Mediation Differs from Arbitration
I’m Katelyn Holub, an attorney focusing on personal injury law in northwest Indiana.
Welcome to Personal Injury Primer, where we break down the law into simple terms, provide legal tips, and discuss topics related to personal injury law.
Today’s question comes from a caller who says “we listened to your last podcast, it talked about arbitration, how do arbitration and mediation differ?”
As mentioned in the last podcast, arbitration is an adjudicative process. The arbitrator actually decides the dispute.
A mediation is quite different. A mediator acts as a go-between or middleman to help the parties discuss settlement and assist them in resolving their dispute.
So, in an arbitration you present evidence to the arbitrators and they decide the dispute just as if they were acting as a judge or jury. Arbitrators are decision-makers and they decide who wins and who loses.
A mediator is a neutral. A mediator decides nothing about your case. The mediator cannot determine who wins or who loses.
A mediator is prohibited from sharing confidential information that you provide to them about the case with anyone. A mediator cannot call up the judge and report about the case. A mediator cannot share your confidential info with the opposing party without your permission.
The mediator functions as a go between for the parties. A good mediator might share their own thoughts about a particular claim, if asked, however they generally keep their opinions to themselves. A mediator can assist however, when they can ask questions to a party to help that party see a potential weakness with their argument or their evidence.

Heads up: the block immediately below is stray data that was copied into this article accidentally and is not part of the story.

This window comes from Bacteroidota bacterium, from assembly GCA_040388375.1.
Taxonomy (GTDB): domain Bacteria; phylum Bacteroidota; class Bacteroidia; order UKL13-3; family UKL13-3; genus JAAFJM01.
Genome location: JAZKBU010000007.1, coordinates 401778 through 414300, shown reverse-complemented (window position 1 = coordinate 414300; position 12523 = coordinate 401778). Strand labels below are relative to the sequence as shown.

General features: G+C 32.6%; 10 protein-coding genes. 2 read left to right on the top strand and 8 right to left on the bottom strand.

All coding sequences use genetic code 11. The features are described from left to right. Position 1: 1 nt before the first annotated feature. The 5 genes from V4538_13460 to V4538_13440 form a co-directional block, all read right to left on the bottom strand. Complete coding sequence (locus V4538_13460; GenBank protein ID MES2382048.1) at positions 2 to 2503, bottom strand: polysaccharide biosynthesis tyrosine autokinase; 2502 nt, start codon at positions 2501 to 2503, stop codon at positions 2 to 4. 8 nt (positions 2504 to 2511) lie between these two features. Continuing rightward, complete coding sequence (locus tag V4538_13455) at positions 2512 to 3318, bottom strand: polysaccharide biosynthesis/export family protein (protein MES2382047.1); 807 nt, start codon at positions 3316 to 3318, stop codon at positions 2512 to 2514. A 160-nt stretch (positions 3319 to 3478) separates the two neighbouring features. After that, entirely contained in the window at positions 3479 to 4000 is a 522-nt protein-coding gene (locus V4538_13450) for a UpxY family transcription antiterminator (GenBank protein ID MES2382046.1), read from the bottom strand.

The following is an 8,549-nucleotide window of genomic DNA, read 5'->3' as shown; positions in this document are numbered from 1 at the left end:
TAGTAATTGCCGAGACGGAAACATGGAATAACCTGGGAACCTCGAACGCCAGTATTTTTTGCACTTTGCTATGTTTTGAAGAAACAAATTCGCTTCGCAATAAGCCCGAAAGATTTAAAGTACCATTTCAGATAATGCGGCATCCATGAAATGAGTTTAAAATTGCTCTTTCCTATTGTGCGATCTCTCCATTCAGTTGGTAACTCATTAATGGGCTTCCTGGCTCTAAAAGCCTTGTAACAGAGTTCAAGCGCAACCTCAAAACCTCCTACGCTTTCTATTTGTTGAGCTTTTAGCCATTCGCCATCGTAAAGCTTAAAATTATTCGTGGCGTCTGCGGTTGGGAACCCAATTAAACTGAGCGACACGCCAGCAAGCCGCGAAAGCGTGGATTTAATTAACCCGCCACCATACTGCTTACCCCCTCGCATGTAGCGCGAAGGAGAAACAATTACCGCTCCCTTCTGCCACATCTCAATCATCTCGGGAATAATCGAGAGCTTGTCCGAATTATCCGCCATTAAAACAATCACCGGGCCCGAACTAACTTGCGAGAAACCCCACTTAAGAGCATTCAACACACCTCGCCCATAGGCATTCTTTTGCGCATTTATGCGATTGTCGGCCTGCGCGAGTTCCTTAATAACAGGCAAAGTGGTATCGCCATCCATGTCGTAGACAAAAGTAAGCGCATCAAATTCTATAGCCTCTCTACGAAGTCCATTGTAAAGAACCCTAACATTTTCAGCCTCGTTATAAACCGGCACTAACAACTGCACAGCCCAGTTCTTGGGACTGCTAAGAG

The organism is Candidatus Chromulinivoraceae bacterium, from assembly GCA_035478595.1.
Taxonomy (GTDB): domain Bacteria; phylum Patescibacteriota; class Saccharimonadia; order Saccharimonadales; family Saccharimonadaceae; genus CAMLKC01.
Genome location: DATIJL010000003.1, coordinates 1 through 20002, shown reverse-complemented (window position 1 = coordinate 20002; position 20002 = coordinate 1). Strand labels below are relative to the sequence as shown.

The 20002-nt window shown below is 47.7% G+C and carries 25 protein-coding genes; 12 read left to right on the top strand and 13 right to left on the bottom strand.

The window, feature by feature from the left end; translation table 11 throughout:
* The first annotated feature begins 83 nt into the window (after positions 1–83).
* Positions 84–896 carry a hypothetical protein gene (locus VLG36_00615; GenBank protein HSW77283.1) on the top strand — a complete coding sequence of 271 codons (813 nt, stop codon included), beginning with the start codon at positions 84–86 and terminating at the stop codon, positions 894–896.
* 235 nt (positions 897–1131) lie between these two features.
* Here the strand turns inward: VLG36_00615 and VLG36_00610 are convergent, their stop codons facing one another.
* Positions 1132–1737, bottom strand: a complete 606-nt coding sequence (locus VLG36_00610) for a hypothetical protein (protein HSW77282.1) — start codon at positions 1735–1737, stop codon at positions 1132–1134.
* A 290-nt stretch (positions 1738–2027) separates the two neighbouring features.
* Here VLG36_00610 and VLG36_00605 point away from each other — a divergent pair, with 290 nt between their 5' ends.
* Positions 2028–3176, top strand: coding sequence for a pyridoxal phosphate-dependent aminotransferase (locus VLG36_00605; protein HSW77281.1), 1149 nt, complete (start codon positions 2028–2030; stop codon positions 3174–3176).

In other words, a mediator might say “well I understand your position, but do you think your position will convince a jury if the jury were to hear the case and consider your evidence in light of all the potential opposing evidence?
As a neutral, a mediator cannot be compelled to testify in a court case about anything you tell them during the process of the mediation.
Typically, in a mediation, the opposing parties meet in an opening session and discuss their general view of the case with the other side. After that the opposing parties retire to their separate rooms, and the mediator will go from room to room and spend time with the separate parties discussing the case and carrying offers and counter offers back and forth between the parties.
Mediations can often result in a settlement of a case. Sometimes it just takes bringing everyone’s attention to a particular matter and gathering them together to discuss the case all at the same time. Sometimes the mediation helps encourage the parties to settle because the mediator causes each party to think seriously about their position, and assess the merit in compromising.
The mediator can sometimes bring the sides together when they otherwise may be reluctant to close the gap between their positions by pointing out that there is no sure thing once you enter the courtroom.
Good mediators usually are experienced litigators. They know the ins and outs of the court room. They know when a position taken is weak and will not prevail in the courtroom. Conversely, they know when a position is supported by compelling evidence and will convince a judge or jury.
Sometimes when parties in the litigation get too caught up in the litigation process, it’s difficult for them to see the strengths and weaknesses of their own positions. The good mediator helps them analyze their positions.
A successful mediation can help the parties come together and resolve their dispute before they have to present the case to a jury and expend all of the costs associated with bringing witnesses into the courtroom.
In short, arbitrators decide cases. Mediators are neutrals, and they decide nothing. Mediators work to bring the parties together to arrive at a mutually agreeable settlement.
I hope you found this information helpful. If you have questions about your legal rights if you get hurt due to the carelessness of another person, or as a result of substandard medical care, or due to a product defect, construction injury, or any other type of personal injury, please give us a call at (219) 736-9700. You can also learn more about us by visiting our website at www.DavidHolubLaw.com – while there make sure you request a copy of our book “Fighting for Truth”.